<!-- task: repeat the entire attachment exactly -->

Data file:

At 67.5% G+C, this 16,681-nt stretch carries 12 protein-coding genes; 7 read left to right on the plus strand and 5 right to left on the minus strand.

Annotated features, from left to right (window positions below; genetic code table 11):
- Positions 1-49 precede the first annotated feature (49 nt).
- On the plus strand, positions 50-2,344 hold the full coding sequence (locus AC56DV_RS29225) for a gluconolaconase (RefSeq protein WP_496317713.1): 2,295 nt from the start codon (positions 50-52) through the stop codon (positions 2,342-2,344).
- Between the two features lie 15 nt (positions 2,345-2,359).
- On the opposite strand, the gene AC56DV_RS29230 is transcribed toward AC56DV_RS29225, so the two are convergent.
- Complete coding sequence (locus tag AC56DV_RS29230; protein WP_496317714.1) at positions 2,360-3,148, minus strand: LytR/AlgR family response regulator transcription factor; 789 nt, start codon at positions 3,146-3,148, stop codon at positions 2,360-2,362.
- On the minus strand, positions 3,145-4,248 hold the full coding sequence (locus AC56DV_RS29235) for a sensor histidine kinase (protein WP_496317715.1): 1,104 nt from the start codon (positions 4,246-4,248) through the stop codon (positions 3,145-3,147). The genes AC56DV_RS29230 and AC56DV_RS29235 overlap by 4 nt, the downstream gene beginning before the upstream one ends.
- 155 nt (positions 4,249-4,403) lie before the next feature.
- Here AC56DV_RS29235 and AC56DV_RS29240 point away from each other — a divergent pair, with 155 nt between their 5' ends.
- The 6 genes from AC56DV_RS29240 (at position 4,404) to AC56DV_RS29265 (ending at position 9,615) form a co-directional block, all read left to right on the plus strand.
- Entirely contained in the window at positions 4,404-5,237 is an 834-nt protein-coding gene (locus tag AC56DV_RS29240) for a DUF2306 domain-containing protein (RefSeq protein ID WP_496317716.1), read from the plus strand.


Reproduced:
At 67.5% G+C, this 16,681-nt stretch carries 12 protein-coding genes; 7 read left to right on the plus strand and 5 right to left on the minus strand.

Annotated features, from left to right (window positions below; genetic code table 11):
- Positions 1-49 precede the first annotated feature (49 nt).
- On the plus strand, positions 50-2,344 hold the full coding sequence (locus AC56DV_RS29225) for a gluconolaconase (RefSeq protein WP_496317713.1): 2,295 nt from the start codon (positions 50-52) through the stop codon (positions 2,342-2,344).
- Between the two features lie 15 nt (positions 2,345-2,359).
- On the opposite strand, the gene AC56DV_RS29230 is transcribed toward AC56DV_RS29225, so the two are convergent.
- Complete coding sequence (locus tag AC56DV_RS29230; protein WP_496317714.1) at positions 2,360-3,148, minus strand: LytR/AlgR family response regulator transcription factor; 789 nt, start codon at positions 3,146-3,148, stop codon at positions 2,360-2,362.
- On the minus strand, positions 3,145-4,248 hold the full coding sequence (locus AC56DV_RS29235) for a sensor histidine kinase (protein WP_496317715.1): 1,104 nt from the start codon (positions 4,246-4,248) through the stop codon (positions 3,145-3,147). The genes AC56DV_RS29230 and AC56DV_RS29235 overlap by 4 nt, the downstream gene beginning before the upstream one ends.
- 155 nt (positions 4,249-4,403) lie before the next feature.
- Here AC56DV_RS29235 and AC56DV_RS29240 point away from each other — a divergent pair, with 155 nt between their 5' ends.
- The 6 genes from AC56DV_RS29240 (at position 4,404) to AC56DV_RS29265 (ending at position 9,615) form a co-directional block, all read left to right on the plus strand.
- Entirely contained in the window at positions 4,404-5,237 is an 834-nt protein-coding gene (locus tag AC56DV_RS29240) for a DUF2306 domain-containing protein (RefSeq protein ID WP_496317716.1), read from the plus strand.